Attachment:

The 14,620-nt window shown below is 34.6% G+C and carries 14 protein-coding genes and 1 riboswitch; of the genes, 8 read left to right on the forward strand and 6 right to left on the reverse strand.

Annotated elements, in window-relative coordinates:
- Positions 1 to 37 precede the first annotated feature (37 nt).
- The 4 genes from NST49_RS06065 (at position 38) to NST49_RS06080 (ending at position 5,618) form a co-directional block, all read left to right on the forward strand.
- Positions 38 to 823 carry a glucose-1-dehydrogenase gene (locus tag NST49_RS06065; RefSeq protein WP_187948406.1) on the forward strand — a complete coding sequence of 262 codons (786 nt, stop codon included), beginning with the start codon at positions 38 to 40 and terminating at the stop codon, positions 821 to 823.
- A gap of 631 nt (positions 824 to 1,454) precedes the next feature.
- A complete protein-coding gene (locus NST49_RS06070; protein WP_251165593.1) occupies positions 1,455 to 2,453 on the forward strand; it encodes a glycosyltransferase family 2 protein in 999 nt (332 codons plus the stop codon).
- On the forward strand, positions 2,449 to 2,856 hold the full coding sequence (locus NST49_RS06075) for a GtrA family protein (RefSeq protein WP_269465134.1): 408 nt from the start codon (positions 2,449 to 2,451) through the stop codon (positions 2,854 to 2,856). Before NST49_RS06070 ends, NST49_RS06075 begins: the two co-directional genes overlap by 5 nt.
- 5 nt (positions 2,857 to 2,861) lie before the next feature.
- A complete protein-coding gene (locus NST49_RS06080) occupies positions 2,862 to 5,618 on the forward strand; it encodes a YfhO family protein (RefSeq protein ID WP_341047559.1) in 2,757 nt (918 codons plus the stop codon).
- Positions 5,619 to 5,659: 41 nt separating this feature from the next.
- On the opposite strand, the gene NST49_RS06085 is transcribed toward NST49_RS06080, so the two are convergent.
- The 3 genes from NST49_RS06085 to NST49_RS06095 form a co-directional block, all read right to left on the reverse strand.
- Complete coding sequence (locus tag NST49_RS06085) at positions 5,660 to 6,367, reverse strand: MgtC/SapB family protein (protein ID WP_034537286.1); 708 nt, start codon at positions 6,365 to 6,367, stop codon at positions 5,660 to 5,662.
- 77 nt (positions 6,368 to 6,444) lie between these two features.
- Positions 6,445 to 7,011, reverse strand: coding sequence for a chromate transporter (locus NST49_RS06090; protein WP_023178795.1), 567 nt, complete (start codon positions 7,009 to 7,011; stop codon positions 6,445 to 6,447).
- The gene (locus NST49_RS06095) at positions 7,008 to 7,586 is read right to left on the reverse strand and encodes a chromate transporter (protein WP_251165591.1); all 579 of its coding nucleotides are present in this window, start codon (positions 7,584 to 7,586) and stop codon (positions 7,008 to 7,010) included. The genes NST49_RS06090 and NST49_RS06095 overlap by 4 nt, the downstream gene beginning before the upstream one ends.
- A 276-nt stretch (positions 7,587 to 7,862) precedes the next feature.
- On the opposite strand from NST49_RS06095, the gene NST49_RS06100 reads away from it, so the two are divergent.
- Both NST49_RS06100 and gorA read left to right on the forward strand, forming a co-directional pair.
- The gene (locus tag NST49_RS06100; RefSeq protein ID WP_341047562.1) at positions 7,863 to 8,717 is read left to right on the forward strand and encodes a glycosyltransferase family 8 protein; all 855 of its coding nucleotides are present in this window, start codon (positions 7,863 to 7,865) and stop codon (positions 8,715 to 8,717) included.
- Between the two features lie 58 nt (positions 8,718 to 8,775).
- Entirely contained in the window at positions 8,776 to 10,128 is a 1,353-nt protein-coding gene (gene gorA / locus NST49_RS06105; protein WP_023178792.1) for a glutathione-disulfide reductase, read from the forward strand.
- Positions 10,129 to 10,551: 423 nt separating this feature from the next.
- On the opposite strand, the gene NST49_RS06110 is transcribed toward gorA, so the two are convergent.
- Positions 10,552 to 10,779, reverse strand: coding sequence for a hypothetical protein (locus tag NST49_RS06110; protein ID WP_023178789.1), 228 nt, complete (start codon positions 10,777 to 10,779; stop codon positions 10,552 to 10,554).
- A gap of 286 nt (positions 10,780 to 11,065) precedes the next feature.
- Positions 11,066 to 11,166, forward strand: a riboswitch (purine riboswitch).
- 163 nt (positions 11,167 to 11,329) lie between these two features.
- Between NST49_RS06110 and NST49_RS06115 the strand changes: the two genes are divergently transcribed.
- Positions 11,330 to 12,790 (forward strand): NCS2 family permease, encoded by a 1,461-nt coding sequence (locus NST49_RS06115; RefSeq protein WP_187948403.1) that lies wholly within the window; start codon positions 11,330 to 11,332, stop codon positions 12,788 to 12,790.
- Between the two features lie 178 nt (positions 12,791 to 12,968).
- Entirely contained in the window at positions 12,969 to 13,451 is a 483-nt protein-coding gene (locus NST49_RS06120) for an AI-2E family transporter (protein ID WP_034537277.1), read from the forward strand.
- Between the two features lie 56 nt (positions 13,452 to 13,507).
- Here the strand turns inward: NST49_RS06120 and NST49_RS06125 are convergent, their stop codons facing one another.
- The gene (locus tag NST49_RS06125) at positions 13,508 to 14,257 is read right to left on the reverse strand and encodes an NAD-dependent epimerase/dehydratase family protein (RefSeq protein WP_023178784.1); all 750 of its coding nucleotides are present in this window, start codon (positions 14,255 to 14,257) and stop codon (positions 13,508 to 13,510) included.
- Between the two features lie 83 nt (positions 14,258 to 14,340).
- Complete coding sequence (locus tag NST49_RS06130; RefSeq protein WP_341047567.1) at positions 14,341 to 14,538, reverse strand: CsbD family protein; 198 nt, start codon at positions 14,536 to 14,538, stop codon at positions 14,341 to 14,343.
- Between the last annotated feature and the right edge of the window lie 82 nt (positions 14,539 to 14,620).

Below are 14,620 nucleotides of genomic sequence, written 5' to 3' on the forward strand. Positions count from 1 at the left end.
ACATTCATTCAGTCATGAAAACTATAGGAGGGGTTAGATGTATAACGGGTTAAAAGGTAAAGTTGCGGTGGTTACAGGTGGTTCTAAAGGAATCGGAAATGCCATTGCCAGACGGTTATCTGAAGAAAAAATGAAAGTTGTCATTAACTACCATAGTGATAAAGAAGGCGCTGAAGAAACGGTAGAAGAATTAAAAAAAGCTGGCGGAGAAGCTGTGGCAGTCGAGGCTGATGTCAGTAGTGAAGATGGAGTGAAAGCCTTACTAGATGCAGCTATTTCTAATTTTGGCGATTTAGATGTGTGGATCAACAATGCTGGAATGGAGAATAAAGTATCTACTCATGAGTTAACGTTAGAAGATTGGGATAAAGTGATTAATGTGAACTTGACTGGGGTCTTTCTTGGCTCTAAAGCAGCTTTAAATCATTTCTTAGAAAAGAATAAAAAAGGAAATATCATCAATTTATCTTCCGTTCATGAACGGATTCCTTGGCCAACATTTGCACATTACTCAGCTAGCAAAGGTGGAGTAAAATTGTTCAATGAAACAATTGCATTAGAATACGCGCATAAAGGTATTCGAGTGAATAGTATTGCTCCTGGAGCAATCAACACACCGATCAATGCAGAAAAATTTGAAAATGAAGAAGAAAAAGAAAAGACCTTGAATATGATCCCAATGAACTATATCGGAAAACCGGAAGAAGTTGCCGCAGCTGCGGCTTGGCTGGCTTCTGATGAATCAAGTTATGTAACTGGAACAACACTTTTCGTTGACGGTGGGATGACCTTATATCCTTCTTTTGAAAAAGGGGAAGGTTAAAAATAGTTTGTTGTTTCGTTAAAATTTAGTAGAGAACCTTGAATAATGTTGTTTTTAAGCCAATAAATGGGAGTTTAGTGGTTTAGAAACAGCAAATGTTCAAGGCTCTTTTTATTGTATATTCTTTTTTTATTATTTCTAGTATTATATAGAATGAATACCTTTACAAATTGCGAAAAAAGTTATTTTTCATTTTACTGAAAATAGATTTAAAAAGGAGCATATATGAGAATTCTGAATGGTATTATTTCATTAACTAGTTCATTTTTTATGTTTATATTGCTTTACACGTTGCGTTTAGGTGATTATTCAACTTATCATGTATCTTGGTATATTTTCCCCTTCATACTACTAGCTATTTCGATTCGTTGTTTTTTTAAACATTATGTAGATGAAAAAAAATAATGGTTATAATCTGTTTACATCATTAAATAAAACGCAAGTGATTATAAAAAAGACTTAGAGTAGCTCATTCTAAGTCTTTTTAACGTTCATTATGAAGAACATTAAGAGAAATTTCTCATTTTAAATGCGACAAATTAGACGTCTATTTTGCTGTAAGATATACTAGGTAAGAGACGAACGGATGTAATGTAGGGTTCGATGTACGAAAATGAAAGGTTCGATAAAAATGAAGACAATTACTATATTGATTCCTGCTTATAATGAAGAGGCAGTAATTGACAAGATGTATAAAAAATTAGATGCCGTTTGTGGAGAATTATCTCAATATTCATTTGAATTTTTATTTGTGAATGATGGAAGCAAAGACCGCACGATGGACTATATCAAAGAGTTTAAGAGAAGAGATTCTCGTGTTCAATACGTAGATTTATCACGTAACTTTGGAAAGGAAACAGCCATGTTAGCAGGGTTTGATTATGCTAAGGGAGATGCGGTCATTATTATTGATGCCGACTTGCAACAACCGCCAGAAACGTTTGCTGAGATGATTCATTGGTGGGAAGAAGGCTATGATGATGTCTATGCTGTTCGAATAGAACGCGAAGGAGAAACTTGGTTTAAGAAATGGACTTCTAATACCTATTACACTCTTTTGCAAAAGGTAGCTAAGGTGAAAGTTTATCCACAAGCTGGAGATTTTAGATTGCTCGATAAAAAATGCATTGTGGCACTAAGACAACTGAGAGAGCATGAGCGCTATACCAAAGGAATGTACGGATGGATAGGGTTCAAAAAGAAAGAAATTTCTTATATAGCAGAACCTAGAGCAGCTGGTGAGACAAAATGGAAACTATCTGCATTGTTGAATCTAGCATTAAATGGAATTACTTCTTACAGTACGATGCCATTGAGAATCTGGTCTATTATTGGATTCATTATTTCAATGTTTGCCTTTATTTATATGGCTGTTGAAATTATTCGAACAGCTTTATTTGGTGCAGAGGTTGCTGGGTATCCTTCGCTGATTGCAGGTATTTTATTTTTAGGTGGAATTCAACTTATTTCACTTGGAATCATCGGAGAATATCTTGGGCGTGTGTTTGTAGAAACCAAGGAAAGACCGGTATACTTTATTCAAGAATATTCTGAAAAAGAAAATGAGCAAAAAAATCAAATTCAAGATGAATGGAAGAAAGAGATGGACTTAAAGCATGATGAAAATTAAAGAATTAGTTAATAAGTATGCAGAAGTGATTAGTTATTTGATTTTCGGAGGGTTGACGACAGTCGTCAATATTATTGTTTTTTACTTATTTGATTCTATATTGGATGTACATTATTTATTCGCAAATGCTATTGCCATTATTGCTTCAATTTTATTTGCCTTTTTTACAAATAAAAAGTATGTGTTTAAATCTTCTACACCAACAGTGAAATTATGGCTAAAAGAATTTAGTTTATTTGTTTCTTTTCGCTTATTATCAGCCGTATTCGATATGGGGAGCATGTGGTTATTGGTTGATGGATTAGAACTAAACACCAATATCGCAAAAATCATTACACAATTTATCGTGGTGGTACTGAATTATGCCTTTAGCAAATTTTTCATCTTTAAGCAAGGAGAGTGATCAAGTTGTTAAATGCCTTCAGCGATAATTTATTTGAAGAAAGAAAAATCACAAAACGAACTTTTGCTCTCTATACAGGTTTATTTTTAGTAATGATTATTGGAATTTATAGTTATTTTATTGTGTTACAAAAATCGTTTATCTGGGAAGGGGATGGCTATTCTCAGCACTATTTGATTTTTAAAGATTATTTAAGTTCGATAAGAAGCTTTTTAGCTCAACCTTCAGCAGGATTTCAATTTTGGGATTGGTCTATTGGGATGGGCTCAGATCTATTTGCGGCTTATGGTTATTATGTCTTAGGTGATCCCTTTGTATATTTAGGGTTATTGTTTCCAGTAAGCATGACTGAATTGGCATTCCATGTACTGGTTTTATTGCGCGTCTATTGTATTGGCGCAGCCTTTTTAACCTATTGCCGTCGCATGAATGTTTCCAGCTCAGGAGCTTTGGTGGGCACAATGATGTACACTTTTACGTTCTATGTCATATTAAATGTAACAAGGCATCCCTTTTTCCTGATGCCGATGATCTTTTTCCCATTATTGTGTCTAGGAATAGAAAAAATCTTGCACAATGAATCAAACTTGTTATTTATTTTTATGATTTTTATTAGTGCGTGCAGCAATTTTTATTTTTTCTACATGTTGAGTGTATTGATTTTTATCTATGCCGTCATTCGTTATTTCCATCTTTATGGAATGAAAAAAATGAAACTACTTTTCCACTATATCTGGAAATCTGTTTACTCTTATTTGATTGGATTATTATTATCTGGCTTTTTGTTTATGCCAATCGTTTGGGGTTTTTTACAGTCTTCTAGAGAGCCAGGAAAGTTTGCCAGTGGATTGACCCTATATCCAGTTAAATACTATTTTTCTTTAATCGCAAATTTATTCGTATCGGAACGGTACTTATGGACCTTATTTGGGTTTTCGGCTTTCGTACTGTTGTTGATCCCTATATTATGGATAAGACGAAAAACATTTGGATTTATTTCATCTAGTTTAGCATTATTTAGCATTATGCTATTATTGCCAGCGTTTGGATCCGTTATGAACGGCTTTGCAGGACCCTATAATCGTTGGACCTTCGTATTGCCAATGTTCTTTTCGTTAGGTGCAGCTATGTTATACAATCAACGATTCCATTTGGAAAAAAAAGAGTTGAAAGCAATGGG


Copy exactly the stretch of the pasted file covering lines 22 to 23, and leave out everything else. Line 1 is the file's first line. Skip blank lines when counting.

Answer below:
- Between the two features lie 58 nt (positions 8,718 to 8,775).
- Entirely contained in the window at positions 8,776 to 10,128 is a 1,353-nt protein-coding gene (gene gorA / locus NST49_RS06105; protein WP_023178792.1) for a glutathione-disulfide reductase, read from the forward strand.